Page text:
Tuesday, August 21, 2001
Homeowners Entitled to Insurance Coverage in Shooting Case—S.C.
‘Illegal Act’ Exclusion Does Not Insulate Carrier in Accidental Killing, Justices Say
By KENNETH OFGANG, Staff Writer/Appellate Courts
A teenager and his parents are entitled to a defense and indemnification by the family’s homeowner’s carrier in connection with a shooting in which the boy accidentally killed a friend, regardless of an “illegal act” exclusion in the policy, the state Supreme Court ruled yesterday.
The justices unanimously reinstated Los Angeles Superior Court Judge Lawrence Crispo’s ruling that Safeco Insurance Company of America owes the parents a defense as well as coverage. By a 4-2 vote, they agreed with the trial judge that the teenager is covered as well.
The case stems from the 1995 death of Christopher Mitchell. Mitchell’s parents contend that his death was a result of the negligence of Kelly S., as the court identified him, and Kelly’s parents.
Kelly, then 16, apparently shot his friend with .22-caliber Beretta handgun he found in his mother’s coat pocket. Kelly’s father had taught him how to handle a 9-millimeter Beretta, and the boy mistakenly thought that the .22 wouldn’t fire after he removed the clip.
The juvenile court placed Kelly on probation after sustaining a charge of involuntary manslaughter.
Timothy and Christy Mitchell sued Kelly and his parents, who tendered their defense to Safeco. The insurer brought a declaratory action, arguing that the “illegal act” exclusion precluded coverage.
Crispo ruled for the insureds, reasoning that the exclusion didn’t apply because it was “undisputed that Kelly…did not intend to cause harm to [Christopher and] that [Kelly] did not intend to commit an unlawful or ‘illegal’ act.”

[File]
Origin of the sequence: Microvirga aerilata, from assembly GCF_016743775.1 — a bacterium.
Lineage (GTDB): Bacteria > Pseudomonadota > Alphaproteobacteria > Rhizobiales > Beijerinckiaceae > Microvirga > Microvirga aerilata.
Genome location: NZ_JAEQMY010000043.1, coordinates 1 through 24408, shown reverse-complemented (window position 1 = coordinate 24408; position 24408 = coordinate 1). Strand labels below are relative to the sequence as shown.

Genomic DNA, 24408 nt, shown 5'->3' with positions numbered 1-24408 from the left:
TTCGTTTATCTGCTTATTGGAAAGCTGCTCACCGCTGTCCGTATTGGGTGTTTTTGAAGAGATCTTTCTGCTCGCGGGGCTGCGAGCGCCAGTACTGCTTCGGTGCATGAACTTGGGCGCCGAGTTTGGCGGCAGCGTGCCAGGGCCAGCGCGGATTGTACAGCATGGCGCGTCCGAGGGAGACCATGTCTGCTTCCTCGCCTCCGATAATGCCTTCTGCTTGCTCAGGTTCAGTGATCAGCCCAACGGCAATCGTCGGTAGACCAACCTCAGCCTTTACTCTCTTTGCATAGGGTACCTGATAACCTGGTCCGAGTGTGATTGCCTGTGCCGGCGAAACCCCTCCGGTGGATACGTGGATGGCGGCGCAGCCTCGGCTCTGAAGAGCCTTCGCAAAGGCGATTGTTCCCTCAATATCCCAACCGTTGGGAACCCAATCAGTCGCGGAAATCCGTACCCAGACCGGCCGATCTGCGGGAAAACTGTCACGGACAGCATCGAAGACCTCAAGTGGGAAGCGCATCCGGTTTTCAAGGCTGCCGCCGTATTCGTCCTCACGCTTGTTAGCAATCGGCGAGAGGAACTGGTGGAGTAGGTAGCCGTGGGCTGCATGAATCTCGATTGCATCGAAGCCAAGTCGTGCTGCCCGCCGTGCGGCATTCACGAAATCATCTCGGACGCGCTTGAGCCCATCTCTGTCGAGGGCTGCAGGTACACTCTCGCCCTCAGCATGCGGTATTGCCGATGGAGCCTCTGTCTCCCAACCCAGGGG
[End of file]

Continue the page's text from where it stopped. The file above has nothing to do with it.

The Court of Appeal reversed, holding that an act is “illegal” if it violates criminal or civil law, regardless of intent, so long as it falls outside the scope of simple negligence. Thus, any public offense, whether it involved intentional wrongdoing or gross negligence, would fall within the exclusion, the panel said.
But Justice Joyce L. Kennard, writing for the high court, said the policy’s coverage for negligence arising out of an “accident” would be “illusory” if the Court of Appeal’s interpretation were followed.
The lower panel’s distinction between gross and ordinary negligence, she said, is contrary to Insurance Code Sec. 533, which declares that an “insurer is not liable for a loss caused by the wilful act of the insured; but he is not exonerated by the negligence of the insured.”
Kennard noted that the section “does not distinguish between ordinary and gross negligence.” If an insurer doesn’t want to cover occurrences resulting from gross negligence, she said, it must say so in unambiguous policy language.
The opinion was joined by Chief Justice Ronald M. George and Justices Kathryn M. Werdegar and Ming Chin.
Justice Marvin Baxter wrote separately, joined by Justice Janice Rogers Brown.
Baxter agreed that Kelly’s parents were entitled to coverage, since committed no crime. But Kelly can’t be covered, under “even the narrowest reasonable interpretation of the illegal act exclusion,” because “any criminal act is also illegal,” Baxter argued.
The case was argued in the high court by Raymond H. Goettsch of the Long Beach firm of LaTorraca and Goettsch and by Andrea M. Gauthier of Encino’s Horvitz & Levy for the insurer and by Kapp L. Johnson of Granada Hills for the insureds.
The case is Safeco Insurance Company of America v. Robert S., 01 S.O.S. 4243.
Copyright 2001, Metropolitan News Company